• Fed's Tarullo doesn't see case for 2015 rates liftoff
  • U.S. currency held back as New Zealand dollar rebounds

The dollar slid to the weakest level in four weeks versus the euro as Federal Reserve officials argued for interest rates to stay on hold, while the currencies of nations reliant on commodity exports rebounded, dimming the greenback’s allure.

South Africa’s rand posted its biggest gain in almost a week after tumbling Tuesday by the most since early September. Fed Board of Governors member Daniel Tarullo told CNBC Tuesday that he doesn’t currently favor raising rates this year, lining him up with his colleague Lael Brainard, who also made the case for patience this week. The release of retail-sales data Wednesday may further clarify the likely direction of U.S. policy.

“Expectations of the Fed have been pushed back even further, and also it appears that the stabilization in emerging markets is proceeding, so we don’t see a follow-through of the selling that we saw yesterday,” said Alvin T. Tan, a foreign-exchange strategist at Societe Generale SA in London. “Market sentiment continues to be on the positive side for now, so the dollar longs continue to be shaved.”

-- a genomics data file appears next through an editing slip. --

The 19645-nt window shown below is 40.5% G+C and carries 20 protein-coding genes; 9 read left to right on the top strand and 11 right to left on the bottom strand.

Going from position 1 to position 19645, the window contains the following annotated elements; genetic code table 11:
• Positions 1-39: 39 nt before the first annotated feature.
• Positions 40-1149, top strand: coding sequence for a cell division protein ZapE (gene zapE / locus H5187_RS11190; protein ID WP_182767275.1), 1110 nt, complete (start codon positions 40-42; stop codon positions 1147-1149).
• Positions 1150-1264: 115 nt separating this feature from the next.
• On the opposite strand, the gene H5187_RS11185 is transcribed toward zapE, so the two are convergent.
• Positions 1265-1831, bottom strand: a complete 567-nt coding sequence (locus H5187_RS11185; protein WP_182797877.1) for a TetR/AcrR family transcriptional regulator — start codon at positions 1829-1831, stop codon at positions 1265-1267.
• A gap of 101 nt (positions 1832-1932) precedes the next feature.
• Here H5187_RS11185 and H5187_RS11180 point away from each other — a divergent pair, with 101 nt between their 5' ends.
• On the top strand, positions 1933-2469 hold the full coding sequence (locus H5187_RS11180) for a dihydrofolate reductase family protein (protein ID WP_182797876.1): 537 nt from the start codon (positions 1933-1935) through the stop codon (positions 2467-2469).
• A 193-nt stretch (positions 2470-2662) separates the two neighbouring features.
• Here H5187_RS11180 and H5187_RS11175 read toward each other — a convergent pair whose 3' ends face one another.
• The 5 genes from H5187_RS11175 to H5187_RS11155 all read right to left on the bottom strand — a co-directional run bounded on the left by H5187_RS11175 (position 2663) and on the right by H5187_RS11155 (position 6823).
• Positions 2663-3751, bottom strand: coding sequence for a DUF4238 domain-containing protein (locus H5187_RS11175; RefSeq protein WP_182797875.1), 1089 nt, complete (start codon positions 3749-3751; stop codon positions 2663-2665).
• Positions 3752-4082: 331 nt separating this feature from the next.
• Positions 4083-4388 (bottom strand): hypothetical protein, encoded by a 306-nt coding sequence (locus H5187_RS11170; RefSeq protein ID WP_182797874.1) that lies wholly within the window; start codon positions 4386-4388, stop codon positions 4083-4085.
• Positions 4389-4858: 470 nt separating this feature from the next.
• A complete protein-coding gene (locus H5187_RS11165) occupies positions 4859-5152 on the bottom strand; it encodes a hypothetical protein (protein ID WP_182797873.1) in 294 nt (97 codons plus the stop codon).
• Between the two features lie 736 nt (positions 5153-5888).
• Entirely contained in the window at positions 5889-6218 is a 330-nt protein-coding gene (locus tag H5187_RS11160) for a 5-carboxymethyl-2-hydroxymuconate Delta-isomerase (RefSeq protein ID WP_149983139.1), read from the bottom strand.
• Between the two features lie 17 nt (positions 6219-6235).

A long position is a bet that a currency or asset will appreciate.

Kiwi Leads

The dollar sank 0.3 percent to $1.1412 per euro as of 7:10 a.m. in New York, after touching $1.1427, the weakest level since Sept. 18. The Bloomberg Dollar Spot Index, which tracks the U.S. currency against 10 peers, declined 0.2 percent, also approaching a four-week low.

South Africa’s rand gained 0.9 percent, pulling back from its 1.8 percent drop on Tuesday. New Zealand’s dollar led gains among major currencies, climbing to its highest level in three months after the central bank signaled there are limits to how far it’s willing to go in cutting interest rates to stimulate the economy.

In the U.S., futures contracts indicate traders see a 34 percent chance the Fed will increase borrowing costs by December, down from 41 percent at the end of last month. The chances of a January move are also less than 50 percent. The calculations are based on the assumption the effective fed funds rate will average 0.375 percent after liftoff, versus the current range of zero to 0.25 percent.

U.S. retail sales rose 0.2 percent last month, matching August’s gain, economists surveyed by Bloomberg predicted before a Commerce Department report. Resilience in consumer spending has suggested Americans are looking beyond the recent volatility in financial markets and retaining their confidence in the economy.

That backs the argument that the world’s largest economy is ready for its first rate increase since 2006.

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